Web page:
Women in Translation Month: Poverty in France

WITMonth15Bibliobio is organising another Women in Translation Month this year, a challenge with very few prescriptions other than to read as many women authors as possible. I’m reading plenty and I hope to review a good few.



Virginie Despentes: Apocalypse Bébé

[I read this in French, but it has been translated into English by Sian Reynolds and published by Serpent’s Tail].

Valentine, the troubled teenage daughter from a well-off Parisian family, has disappeared. The private detective her family had hired to follow her, Lucie, is out of her depth, so she partners with a creature known to everyone only as The Hyena, a secret agent with a mad gleam in her eyes, notorious for her penchant for good-looking women and her ability to make the bad boys of this world quake in their shoes. Valentine must also be the only teenager in France who doesn’t use her mobile or Facebook or any other internet platform – how to trace her?

As this strange, squabbling duo search for the girl first in Paris and then in Barcelona, they come across all walks of life. This is where the satire comes in, and Despentes spares no one. She has a ruthless eye for revealing details and a sharp tongue. She mocks and yet at the same time serves some uncomfortable home truths about the publishing world (Valentine’s Dad is an author), blended families, hustling to escape poverty, nouveau riche aspirations, the angry young people of the banlieue, the lesbian milieu, even the building boom and snobbery of Barcelona.

This book just whacks you on the head and takes you for one hell of a ride, with a blend of fierce humour, very individual voices and genuine revolt and sadness. It is to my mind a very realistic fresco of contemporary French society, with no particularly likeable characters, but certainly characters that you can understand and pity. My heart went out to the poor stepmother, Claire, who has played by the rules all of her life, lived according to other people’s expectations, and yet has encountered nothing but disappointments.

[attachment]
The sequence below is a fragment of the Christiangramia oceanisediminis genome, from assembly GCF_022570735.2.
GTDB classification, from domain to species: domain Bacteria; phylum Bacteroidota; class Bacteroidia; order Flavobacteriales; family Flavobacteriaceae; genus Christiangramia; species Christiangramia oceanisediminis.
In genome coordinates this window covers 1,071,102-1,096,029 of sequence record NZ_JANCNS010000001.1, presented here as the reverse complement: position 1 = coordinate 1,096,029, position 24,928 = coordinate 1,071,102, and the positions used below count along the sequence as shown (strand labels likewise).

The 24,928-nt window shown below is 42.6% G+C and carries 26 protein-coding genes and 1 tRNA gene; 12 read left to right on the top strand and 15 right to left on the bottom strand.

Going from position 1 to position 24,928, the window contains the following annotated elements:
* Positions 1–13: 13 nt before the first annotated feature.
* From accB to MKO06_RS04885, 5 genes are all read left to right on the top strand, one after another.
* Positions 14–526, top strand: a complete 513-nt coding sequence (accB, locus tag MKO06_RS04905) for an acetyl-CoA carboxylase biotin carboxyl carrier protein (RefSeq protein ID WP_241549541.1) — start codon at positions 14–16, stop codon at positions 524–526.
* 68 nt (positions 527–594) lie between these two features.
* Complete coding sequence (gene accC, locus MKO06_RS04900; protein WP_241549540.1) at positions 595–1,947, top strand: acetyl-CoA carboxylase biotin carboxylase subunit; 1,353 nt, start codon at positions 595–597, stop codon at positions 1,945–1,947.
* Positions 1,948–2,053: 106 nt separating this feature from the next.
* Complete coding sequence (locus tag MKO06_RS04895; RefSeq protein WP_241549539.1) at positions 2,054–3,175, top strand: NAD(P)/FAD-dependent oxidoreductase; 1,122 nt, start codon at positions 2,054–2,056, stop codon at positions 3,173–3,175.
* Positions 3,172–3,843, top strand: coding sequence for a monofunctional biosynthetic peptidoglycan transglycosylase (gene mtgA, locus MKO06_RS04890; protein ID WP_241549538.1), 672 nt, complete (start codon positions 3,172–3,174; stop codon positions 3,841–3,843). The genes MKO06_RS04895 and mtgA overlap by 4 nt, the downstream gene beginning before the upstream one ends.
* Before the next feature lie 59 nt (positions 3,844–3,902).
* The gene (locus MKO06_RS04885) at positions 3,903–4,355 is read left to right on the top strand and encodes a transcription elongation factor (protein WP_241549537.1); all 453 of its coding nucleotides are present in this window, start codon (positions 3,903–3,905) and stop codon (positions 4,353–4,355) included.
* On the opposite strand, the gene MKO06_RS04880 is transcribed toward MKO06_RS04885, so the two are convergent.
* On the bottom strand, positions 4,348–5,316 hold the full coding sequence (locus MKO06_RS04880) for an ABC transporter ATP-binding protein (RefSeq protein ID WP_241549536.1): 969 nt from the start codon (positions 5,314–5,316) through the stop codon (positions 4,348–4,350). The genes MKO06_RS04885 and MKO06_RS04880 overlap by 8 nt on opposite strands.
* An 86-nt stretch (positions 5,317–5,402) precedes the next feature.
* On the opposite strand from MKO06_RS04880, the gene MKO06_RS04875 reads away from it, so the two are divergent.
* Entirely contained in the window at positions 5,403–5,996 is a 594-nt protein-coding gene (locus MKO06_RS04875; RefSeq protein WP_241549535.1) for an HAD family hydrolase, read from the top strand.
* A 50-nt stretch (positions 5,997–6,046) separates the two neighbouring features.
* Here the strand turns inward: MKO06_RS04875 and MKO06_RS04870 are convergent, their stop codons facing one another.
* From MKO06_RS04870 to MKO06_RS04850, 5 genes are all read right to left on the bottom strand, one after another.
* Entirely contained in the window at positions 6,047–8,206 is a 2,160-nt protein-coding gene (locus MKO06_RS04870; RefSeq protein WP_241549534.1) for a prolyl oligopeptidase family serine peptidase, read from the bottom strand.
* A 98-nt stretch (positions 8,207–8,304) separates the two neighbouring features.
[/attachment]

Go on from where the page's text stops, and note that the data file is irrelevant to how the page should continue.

Even though I usually prefer my prose to be less direct and more measured or minimalistic, this was quite an exhilarating experience, a shock to the system.

QuinnAlice Quinn: Queen of the Trailer Park (transl. Alexandra Maldwynn-Davis)

I came across this book on Netgalley: despite the name of the author and the rather American-sounding main protagonist, it is translated from French. Under the original title Un palace en enfer it became a self-publishing phenomenon, reaching No. 1 on the Kindle bestseller list in France in 2013. Then again, France has a much lower rate of e-book penetration, so perhaps the people reading it were on the younger side. The plot is unrealistic to say the least, but it’s a bit of escapist fun.